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I have seen these terms in different places, so when a client is requesting a presentation or pitch deck to be delivered, does that mean a Powerpoint file specifically, or it can also imply a PDF?

  • Ouch Lucian... Why are you using print-design, print-production tags on the same question as a Presentation? Was your account hacked n_n? – Rafael Aug 2 '18 at 17:42
5

"Presentation" and "Pitch Deck" both mean a slideshow. The most common types are PowerPoint and Google slides, but there are many more presentation programs.

I think a PPT file is clunky as a deliverable; it contains the original, editable slides along with the slideshow, and it takes several steps to start the slideshow. Unless your client wants to be able to do their own edits I would not send a .PPT. I think a multi page .PDF is perfectly acceptable, compact and fool proof.

Pitching the pitch is a whole other story.

  • While I'm in agreement with you that a PPT(X) file isn't a good deliverable (I'm a LaTeX wonk, so you know which way I lean), it's what a lot of clients expect. When in doubt, play to the audience, right? – Sebastian Lenartowicz Jun 28 '17 at 17:21
  • "and it takes several steps to start the slideshow." ... not if you save the file as a PPS(X). – Steve Rindsberg Jun 29 '17 at 1:24
  • Actually, a pdf can be a mess if a person wants to open it for example in the browser attached to an email, it also depends on the configuration of the reader. You are assuming everyone uses adobe reader as the default application to view a pdf file, and it takes the same steps to view a file as a presentation... 2: Open it, present it. – Rafael Aug 2 '18 at 17:40
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Unless your client has explicitly specified a format, you're essentially wide open re: what file format you use. That being said, it's usually best to go with something that is widely recognized/supported, so PPT(X) or PDF is likely the way forward. Your client might be confused if they're expecting a PPT(X) and receive an EXE (self-contained slideshow), for instance.

2

IMO this question is too opinionated.

You should ask your client what they want, not ask what the average client wants and blindly aim at that.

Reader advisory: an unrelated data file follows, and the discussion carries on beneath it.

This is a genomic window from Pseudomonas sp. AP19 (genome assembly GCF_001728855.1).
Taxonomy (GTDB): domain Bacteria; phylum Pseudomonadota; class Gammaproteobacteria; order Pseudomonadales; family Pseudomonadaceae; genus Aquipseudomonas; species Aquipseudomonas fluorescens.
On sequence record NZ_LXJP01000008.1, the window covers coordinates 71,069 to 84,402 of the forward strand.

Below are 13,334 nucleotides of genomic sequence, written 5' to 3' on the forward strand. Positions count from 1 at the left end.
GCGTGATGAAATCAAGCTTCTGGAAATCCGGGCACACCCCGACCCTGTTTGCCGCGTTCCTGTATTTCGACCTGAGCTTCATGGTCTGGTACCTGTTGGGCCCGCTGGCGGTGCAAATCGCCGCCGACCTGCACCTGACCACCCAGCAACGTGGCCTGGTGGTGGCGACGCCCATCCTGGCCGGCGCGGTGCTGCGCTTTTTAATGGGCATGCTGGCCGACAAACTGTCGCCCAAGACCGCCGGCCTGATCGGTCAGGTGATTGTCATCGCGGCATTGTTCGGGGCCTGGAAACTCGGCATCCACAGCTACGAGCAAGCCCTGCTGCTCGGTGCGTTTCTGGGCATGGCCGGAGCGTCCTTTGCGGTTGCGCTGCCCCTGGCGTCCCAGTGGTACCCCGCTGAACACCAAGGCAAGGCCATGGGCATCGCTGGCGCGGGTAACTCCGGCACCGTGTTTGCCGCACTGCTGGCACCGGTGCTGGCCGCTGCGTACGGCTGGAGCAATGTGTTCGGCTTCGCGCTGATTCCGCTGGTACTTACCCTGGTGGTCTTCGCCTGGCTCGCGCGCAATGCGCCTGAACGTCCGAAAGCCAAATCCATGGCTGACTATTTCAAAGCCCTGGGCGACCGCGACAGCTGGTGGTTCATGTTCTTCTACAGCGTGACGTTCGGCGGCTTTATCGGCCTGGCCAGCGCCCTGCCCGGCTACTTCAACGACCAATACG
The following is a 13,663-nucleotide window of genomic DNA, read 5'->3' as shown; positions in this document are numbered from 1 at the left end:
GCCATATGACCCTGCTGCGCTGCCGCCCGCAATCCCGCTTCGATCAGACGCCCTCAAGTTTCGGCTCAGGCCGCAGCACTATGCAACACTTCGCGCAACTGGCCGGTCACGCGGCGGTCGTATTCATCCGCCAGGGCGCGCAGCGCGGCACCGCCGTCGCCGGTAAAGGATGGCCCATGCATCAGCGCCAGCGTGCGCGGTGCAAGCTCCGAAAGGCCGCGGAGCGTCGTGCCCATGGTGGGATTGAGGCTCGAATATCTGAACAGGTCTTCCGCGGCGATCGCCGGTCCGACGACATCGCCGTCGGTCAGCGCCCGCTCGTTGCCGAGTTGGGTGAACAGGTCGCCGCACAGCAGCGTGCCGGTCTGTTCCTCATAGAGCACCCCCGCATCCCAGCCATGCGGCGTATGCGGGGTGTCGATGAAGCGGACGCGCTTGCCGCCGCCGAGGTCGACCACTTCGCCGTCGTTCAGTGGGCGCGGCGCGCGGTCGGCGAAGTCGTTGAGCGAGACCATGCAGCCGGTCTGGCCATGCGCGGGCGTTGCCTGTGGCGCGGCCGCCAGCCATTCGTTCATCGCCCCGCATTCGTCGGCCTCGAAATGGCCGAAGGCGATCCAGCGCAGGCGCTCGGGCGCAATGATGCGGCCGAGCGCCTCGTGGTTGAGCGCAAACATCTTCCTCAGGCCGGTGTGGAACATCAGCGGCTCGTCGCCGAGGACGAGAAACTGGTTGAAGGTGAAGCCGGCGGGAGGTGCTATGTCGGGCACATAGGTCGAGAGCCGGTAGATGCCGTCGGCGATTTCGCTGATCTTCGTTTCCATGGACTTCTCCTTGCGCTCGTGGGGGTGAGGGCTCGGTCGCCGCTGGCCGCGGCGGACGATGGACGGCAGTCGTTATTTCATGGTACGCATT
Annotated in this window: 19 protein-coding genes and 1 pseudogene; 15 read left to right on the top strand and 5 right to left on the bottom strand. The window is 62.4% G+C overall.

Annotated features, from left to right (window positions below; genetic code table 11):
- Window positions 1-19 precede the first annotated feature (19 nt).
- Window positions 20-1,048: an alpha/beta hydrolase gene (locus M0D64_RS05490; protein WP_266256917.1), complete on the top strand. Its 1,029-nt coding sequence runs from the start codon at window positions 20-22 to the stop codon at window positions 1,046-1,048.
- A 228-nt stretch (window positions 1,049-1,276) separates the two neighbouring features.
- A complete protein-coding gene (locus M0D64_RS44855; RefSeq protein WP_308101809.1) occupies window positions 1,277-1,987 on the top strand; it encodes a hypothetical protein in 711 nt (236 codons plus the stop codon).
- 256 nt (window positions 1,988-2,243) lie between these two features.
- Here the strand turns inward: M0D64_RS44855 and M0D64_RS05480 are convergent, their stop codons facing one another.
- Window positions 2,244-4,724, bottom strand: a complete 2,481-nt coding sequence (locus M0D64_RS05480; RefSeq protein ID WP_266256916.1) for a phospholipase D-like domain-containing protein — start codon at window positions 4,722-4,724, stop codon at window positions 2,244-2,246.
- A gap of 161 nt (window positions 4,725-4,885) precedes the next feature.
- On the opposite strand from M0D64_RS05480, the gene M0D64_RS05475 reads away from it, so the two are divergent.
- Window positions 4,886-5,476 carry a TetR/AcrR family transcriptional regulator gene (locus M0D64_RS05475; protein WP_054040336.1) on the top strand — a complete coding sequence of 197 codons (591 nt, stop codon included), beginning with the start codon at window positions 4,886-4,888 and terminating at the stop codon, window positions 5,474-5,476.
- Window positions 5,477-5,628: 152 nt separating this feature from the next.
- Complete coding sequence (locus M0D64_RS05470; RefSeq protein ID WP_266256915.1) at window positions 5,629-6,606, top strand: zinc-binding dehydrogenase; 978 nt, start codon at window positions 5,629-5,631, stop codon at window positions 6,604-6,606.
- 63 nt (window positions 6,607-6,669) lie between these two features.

For example, what if they want letterboxed images for a customized HTML image caroussel? Neither of the mentioned options in other answers (PPT and PDF) would be ideal; a zip file with JPGs would work best.

Delivery medium is a specification of the assignment and should be discussed beforehand.

  • Think you're getting downvotes because this is kinda a non-answer. Tempted to change it to a comment for you but it is useful IMO. I'll wait and see if others vote up / down / flag etc. (or if you ask me to change it) – Ryan Jun 29 '17 at 1:10
  • The question as stated doesn't really admit of an answer. I've upvoted @PixelSnader's reply. – Steve Rindsberg Jun 29 '17 at 1:25
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Imply nothing.

If a designer has some doubts about what a term could mean, I am pretty sure a client can, potentially, totally confuse terms.

A client can use a term just to look cool, or because it sounded right. But there is an obligation from the designer's side to clarify what a client really needs, not what he thinks he needs.

A file format depends on specific needs. A PTT is editable if the user has the expected program Powerpoint, but this also can be an old version.

A Pdf is a closed format, which has some advantages, but not all applicable in real life for a client's presentation. It is not foolproof.


But probably he needs to combine different elements on the presentation, for example, a webpage in the middle of an explanation and interact with it, and you either could need a plugin or use an alternative presentation program (Like slide dog)

The client's presentation could just be a bunch of videos paused at will, or could expect awesome motion graphics, he could expect transitions, animations.

He could just use Libre Office and not PowerPoint at all.

He could have another default application to open PDF files, other than Adobe Reader.

So, no. You can NOT imply a PDF is just ok.

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